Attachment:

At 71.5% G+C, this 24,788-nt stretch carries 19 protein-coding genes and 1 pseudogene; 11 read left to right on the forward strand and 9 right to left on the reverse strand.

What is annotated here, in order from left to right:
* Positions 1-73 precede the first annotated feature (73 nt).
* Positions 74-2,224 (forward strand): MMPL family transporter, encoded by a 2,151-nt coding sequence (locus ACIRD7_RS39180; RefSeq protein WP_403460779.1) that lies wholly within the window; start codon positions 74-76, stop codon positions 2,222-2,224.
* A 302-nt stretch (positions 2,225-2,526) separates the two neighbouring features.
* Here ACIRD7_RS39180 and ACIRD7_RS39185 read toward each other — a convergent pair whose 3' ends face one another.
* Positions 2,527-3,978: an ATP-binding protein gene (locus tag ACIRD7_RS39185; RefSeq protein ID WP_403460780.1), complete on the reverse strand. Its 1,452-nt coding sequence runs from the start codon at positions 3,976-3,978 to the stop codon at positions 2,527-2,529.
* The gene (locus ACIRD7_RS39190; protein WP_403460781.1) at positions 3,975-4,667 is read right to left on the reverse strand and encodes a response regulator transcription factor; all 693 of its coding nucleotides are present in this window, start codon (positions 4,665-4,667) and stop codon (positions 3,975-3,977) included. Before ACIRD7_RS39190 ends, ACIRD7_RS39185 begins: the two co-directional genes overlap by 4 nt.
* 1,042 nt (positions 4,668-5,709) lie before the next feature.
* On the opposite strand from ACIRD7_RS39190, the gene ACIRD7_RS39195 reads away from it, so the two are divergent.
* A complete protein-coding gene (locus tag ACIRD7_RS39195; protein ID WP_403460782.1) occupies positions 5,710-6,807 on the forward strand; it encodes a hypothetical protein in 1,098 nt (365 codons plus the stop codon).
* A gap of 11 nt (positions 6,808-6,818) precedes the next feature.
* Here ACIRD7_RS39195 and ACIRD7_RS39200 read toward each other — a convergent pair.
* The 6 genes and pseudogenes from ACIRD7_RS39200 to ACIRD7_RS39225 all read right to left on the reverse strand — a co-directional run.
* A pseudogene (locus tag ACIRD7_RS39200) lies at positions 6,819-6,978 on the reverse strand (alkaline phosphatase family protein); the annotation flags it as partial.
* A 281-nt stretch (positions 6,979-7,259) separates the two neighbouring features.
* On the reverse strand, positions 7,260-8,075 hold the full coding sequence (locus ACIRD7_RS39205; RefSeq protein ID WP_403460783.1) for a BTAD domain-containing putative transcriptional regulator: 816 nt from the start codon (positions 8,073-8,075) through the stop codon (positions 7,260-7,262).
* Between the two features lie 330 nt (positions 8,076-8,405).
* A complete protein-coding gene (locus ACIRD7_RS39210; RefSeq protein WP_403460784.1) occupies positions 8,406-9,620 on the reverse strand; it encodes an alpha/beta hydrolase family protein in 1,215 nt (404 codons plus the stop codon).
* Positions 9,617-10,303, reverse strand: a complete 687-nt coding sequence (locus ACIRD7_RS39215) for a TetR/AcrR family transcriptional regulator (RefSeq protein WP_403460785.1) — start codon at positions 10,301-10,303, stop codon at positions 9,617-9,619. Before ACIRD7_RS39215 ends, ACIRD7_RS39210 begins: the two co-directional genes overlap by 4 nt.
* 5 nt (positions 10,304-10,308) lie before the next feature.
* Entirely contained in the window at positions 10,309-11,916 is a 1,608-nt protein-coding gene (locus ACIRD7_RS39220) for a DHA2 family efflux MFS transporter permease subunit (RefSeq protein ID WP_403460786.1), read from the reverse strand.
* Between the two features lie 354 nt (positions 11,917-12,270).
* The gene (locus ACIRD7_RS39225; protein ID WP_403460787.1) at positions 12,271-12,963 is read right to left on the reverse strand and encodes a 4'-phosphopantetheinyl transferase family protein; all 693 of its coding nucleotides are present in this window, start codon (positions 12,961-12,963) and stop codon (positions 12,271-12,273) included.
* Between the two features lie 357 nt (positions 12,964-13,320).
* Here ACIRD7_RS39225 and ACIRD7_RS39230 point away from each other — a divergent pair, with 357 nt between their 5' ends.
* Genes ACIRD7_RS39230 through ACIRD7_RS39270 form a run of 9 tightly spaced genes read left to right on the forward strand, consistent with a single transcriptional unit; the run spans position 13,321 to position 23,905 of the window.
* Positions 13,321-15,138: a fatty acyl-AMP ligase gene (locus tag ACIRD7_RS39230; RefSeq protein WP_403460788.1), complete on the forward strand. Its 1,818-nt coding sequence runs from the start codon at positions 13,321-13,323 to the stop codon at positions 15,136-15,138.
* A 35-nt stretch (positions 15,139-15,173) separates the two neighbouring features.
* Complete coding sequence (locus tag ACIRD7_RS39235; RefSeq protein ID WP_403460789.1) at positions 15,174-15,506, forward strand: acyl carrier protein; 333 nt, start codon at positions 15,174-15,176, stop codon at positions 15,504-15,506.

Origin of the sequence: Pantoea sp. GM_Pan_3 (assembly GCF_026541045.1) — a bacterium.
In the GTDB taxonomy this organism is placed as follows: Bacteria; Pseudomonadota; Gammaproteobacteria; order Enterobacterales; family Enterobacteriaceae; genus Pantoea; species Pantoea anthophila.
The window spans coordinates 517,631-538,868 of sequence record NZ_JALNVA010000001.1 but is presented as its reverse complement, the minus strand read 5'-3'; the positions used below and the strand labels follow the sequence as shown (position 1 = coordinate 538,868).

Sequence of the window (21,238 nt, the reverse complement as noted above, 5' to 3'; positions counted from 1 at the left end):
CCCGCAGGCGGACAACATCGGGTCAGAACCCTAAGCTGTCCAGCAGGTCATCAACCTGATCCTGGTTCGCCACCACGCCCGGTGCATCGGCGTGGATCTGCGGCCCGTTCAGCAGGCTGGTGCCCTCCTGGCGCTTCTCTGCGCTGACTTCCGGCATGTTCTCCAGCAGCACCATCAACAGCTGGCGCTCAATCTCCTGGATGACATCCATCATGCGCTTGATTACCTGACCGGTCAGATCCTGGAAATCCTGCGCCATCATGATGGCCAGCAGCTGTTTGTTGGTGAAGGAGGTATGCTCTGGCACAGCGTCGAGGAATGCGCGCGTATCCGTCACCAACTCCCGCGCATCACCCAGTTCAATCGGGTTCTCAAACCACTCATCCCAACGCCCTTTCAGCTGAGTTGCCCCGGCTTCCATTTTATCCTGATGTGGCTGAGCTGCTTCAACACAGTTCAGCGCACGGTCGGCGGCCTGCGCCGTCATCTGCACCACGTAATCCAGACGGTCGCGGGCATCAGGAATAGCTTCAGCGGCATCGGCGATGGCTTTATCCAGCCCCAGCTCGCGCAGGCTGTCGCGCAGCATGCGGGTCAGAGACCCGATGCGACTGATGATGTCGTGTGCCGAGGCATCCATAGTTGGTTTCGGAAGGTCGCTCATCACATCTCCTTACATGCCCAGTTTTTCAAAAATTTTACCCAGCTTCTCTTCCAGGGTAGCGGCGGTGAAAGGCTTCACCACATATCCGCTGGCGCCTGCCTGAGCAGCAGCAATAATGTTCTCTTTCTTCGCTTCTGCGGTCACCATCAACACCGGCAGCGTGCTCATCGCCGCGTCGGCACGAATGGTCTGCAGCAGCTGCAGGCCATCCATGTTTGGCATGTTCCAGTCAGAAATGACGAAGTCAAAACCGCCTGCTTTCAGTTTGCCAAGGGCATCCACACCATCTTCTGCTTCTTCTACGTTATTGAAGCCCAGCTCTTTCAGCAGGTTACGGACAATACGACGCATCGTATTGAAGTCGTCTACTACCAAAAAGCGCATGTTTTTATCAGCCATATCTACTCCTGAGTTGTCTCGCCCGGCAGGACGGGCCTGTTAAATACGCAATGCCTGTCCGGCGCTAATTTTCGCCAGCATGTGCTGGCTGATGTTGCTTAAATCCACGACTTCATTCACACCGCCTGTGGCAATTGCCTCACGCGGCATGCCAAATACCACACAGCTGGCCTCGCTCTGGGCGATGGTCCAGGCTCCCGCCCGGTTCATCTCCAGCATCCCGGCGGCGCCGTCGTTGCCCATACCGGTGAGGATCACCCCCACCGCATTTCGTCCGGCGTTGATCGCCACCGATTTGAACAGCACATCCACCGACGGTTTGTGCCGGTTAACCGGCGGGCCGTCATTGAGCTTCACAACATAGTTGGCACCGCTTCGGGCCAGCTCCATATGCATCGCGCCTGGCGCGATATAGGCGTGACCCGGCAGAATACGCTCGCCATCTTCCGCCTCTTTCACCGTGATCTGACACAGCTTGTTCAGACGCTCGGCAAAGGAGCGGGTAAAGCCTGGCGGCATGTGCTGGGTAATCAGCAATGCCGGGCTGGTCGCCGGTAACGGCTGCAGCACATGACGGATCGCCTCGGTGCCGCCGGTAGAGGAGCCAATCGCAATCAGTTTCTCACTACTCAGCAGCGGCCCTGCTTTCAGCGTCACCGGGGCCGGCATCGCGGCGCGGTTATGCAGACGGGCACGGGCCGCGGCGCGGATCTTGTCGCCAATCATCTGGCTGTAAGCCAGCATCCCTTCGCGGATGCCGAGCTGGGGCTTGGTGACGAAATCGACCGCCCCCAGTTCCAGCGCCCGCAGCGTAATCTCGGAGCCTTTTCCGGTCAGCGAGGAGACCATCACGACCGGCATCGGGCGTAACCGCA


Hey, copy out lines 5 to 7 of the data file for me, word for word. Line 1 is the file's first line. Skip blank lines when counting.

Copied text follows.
* A 302-nt stretch (positions 2,225-2,526) separates the two neighbouring features.
* Here ACIRD7_RS39180 and ACIRD7_RS39185 read toward each other — a convergent pair whose 3' ends face one another.
* Positions 2,527-3,978: an ATP-binding protein gene (locus tag ACIRD7_RS39185; RefSeq protein ID WP_403460780.1), complete on the reverse strand. Its 1,452-nt coding sequence runs from the start codon at positions 3,976-3,978 to the stop codon at positions 2,527-2,529.